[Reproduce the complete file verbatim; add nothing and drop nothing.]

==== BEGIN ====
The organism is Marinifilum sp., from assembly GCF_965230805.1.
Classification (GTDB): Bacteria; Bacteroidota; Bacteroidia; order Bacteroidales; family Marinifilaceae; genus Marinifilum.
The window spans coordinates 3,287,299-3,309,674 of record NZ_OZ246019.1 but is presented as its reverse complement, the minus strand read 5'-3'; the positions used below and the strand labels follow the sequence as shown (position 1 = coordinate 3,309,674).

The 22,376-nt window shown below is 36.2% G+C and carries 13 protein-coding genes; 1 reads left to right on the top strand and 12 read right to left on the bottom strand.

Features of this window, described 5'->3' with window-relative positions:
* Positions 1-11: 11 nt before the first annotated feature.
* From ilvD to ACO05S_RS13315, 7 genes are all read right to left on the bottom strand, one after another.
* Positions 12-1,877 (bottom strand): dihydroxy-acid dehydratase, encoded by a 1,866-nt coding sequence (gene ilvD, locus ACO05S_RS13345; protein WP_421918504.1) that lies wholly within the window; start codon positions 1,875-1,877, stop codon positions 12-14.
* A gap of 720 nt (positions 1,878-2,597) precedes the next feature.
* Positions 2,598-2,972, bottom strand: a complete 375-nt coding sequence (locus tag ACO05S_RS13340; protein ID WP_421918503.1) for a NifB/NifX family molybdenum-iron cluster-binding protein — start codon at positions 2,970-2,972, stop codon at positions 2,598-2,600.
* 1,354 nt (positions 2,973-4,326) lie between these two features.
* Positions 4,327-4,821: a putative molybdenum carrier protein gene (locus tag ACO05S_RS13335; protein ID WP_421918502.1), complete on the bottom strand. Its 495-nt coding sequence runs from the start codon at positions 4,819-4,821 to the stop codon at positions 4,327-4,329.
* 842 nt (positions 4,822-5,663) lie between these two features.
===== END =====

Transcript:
The organism is Marinifilum sp., from assembly GCF_965230805.1.
Classification (GTDB): Bacteria; Bacteroidota; Bacteroidia; order Bacteroidales; family Marinifilaceae; genus Marinifilum.
The window spans coordinates 3,287,299-3,309,674 of record NZ_OZ246019.1 but is presented as its reverse complement, the minus strand read 5'-3'; the positions used below and the strand labels follow the sequence as shown (position 1 = coordinate 3,309,674).

The 22,376-nt window shown below is 36.2% G+C and carries 13 protein-coding genes; 1 reads left to right on the top strand and 12 read right to left on the bottom strand.

Features of this window, described 5'->3' with window-relative positions:
* Positions 1-11: 11 nt before the first annotated feature.
* From ilvD to ACO05S_RS13315, 7 genes are all read right to left on the bottom strand, one after another.
* Positions 12-1,877 (bottom strand): dihydroxy-acid dehydratase, encoded by a 1,866-nt coding sequence (gene ilvD, locus ACO05S_RS13345; protein WP_421918504.1) that lies wholly within the window; start codon positions 1,875-1,877, stop codon positions 12-14.
* A gap of 720 nt (positions 1,878-2,597) precedes the next feature.
* Positions 2,598-2,972, bottom strand: a complete 375-nt coding sequence (locus tag ACO05S_RS13340; protein ID WP_421918503.1) for a NifB/NifX family molybdenum-iron cluster-binding protein — start codon at positions 2,970-2,972, stop codon at positions 2,598-2,600.
* 1,354 nt (positions 2,973-4,326) lie between these two features.
* Positions 4,327-4,821: a putative molybdenum carrier protein gene (locus tag ACO05S_RS13335; protein ID WP_421918502.1), complete on the bottom strand. Its 495-nt coding sequence runs from the start codon at positions 4,819-4,821 to the stop codon at positions 4,327-4,329.
* 842 nt (positions 4,822-5,663) lie between these two features.